COLUMBUS — With the state’s new fiscal year now underway, the Bureau of Workers’ Compensation (BWC) is calling on its private employer members to participate in the final step of the agency’s transition to prospective billing.
The “True-up” window opened July 1 and closes at the end of business, Aug. 15. A critical step in BWC’s new prospective billing of premiums, employers are required to report their actual payroll for the policy year ended June 30, 2016, and reconcile any differences in premium paid.
“This step is an important part of BWC’s ongoing efforts to modernize operations and provide better service to Ohio’s employers,” said BWC Administrator/CEO Sarah Morrison. “It’s also necessary for BWC to accurately calculate an employer’s premium and for employers to maintain their participation in current rating plan or discount programs.”
BWC began its switch to a prospective billing last year and now collects premiums upfront, an insurance industry standard practice. The new system has allowed BWC to reduce base rates and offer employers more flexible payment options while allowing employers to better forecast their workers’ compensation costs.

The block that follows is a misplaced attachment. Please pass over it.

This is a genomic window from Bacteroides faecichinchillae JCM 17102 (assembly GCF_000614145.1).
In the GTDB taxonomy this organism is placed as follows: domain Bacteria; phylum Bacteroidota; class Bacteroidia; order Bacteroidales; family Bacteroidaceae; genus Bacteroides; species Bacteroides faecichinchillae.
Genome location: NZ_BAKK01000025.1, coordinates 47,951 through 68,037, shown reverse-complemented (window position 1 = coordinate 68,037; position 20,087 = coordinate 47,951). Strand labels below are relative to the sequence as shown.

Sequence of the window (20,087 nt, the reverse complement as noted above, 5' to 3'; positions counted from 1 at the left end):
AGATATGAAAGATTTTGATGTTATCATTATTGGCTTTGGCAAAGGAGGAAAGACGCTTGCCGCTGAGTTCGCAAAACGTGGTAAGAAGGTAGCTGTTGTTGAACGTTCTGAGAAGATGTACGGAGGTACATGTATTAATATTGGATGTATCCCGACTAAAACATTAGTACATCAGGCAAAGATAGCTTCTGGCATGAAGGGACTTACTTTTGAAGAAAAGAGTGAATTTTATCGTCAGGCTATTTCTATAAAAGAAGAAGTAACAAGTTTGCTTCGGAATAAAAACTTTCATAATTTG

BWC will remove employers from their current rating plan or discount program if it does not receive a payroll true-up by the due date. Any outstanding payroll true-ups will render the employer ineligible for participation in future rating plans or discount programs until all outstanding payroll true-ups are complete. Employers must complete the true-up report even if their payroll for the year matches the estimate received from BWC.
BWC has issued several notices this year reminding employers of this important action, which can be completed online. The quickest and easiest way to true-up is online with a BWC e-account. Online true-up and payment also qualifies eligible employers for a 1-percent premium rebate, up to a $2,000 maximum.